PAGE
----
Gratitude: Better Brain, Better Body. 10 Ways to Practice.
Updated: 7 days ago
The brain is a pretty miraculous organ we all have. It manages all of our body's systems without much notice. What is also incredible is that we can boost our brain and body's health through the practice of gratitude. Research has shown that when we practice gratitude, we build new neural connections in our "bliss center" of the brain or the nucleus accumbens-where we feel reward and pleasure. Equally as incredible as it is to increase our "bliss," those new neural connections mean you're building new beautiful brain matter (neuroplasticity)!
Then, with all that bliss we feel, we enhance our dopamine and serotonin, the amazing neurotransmitters that boost our happiness and well-being. These are natural antidepressants our body makes for us.
Finally, practicing gratitude allows you and me to restructure our cognition (thinking). Have you ever gotten stuck on a negative thought and continued feeling more hopeless?
Gratitude can reverse this.
In counseling, we use something called reciprocal inhibition when working with clients. This means that we ask clients to practice an opposite thought, feeling, or behavior from what they are currently using because two opposing thoughts, feelings, and behaviors cannot simultaneously exist. For example, being tense and relaxed or being anxious and calm, or angry and joyful.
The practice of gratitude has now been proven by research to have a positive impact on our
mindset and our brain and body's health. And gratitude is a great opposing thought, feeling, or action to the others that keep us in pain, depressed, anxious, and more.
How To Practice Gratitude
Here are ten ways to boost your brain and body's health and make gratitude a cornerstone of your life.
1. Wake up and count blessings. Even if you struggle with this, you woke up, and you have another day with air in your lungs and the opportunity to learn and grow. We forget how miraculous it is to wake up for a new day.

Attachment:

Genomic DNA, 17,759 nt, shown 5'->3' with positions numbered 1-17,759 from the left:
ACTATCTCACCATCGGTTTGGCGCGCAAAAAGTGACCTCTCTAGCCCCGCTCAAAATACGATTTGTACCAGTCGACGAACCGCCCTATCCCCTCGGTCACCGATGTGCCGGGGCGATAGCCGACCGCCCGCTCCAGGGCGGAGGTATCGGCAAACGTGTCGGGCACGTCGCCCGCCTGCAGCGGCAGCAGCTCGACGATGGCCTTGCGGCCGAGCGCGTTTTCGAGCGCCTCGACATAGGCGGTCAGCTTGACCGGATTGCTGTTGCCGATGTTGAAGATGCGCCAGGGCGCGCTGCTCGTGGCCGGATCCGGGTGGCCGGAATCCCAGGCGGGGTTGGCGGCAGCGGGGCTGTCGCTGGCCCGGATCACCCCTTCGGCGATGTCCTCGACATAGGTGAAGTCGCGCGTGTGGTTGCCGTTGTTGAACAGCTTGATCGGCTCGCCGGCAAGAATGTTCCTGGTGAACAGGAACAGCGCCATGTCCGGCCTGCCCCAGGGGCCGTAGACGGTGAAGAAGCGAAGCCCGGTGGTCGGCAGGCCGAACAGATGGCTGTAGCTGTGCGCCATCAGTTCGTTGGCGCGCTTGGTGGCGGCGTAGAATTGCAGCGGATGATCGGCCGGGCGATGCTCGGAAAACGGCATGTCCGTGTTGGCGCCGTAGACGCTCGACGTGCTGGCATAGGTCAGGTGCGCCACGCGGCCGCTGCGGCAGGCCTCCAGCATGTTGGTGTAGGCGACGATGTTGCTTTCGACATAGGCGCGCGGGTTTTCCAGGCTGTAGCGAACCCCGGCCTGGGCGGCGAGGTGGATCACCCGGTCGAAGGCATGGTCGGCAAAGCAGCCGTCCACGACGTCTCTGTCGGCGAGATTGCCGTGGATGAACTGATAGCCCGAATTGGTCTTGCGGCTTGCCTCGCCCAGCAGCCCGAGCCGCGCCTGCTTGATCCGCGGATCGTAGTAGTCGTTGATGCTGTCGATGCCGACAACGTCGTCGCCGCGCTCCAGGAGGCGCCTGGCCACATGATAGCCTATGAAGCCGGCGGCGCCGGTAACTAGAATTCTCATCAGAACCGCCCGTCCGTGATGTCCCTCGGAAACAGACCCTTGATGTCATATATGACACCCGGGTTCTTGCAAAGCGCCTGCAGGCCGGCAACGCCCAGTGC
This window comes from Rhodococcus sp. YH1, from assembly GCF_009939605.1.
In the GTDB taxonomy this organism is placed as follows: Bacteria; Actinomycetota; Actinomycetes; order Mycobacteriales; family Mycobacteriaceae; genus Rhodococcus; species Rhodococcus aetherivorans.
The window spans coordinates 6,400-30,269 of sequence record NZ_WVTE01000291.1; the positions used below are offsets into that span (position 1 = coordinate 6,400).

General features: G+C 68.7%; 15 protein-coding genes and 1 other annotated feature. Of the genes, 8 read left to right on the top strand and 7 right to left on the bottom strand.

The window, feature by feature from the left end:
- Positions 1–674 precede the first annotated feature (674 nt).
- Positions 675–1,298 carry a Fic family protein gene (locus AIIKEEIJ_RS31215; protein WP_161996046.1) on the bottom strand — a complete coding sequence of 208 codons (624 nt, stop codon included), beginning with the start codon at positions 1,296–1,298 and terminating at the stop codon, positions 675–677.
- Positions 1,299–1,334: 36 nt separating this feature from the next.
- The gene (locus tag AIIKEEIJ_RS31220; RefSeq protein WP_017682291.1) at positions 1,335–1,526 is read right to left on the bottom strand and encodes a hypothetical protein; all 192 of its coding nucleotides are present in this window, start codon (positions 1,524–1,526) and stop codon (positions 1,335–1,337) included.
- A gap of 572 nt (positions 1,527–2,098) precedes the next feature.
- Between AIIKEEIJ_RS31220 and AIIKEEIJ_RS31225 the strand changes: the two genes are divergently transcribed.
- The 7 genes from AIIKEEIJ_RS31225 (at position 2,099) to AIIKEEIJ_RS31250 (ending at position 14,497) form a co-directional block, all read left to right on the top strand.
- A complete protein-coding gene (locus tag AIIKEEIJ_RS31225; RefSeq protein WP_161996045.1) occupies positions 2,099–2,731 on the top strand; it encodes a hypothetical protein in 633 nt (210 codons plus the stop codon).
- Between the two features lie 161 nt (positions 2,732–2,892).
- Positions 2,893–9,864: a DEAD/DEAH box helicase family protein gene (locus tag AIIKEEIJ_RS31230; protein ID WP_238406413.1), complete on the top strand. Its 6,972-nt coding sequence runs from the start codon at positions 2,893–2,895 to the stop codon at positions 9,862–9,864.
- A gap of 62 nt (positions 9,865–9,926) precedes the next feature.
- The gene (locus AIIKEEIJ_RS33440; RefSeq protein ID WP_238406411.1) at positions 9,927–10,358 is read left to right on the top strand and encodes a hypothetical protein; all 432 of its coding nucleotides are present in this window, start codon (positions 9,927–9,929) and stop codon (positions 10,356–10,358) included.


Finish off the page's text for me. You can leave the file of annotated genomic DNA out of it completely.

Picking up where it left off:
2. Tell someone you appreciate them. Have you ever thanked the cashier at the grocery store for taking care of you? How about the colleague that always seems to have a smile on their face? Find someone and say thanks.
3. Start a journal of thanks. Journaling is a cathartic act that can also serve as a roadmap for your life. What do you want to read back on? What would you like others to discover on those pages? Along with the catharsis of expelling the day, what are you equally grateful for?
4. Smile! Frowning is hard work; it takes 43 muscles. Smiling, it's easy! Just 17 muscles. When you smile, your brain releases tiny molecules called neuropeptides that fight off stress.
5. Act of kindness a day keeps the sadness away. You're boosting your brain; when you do one act of kindness, the reward center of the brain leaps for joy when you do for others, and your body's natural painkiller- endorphins kick in.
6. Keep a gratitude list.
Create a list of the things you are grateful for in your life. Then, add an item each day or each week. This focuses your mind on the positive and diminishes the pain you may be feeling.
7. Live in the present.
“Therefore, do not be anxious about tomorrow, for tomorrow will be anxious for itself. Let the day’s own trouble be sufficient for the day." -Matthew 6:34. When we worry about tomorrow or lament yesterday, we steal from today. Practicing mindfulness of staying in the moment each day allows us to live presently and focuses our efforts on finding gratitude in even the smallest things.
8. Embrace the challenge. Without trial, there isn't triumph. Rather than focus on the difficulty, shift your mind to the opportunity found within the challenge. Is it an increase in perseverance, serving as an example to others, new growth... embracing the challenge allows for cognitive restructuring to take place.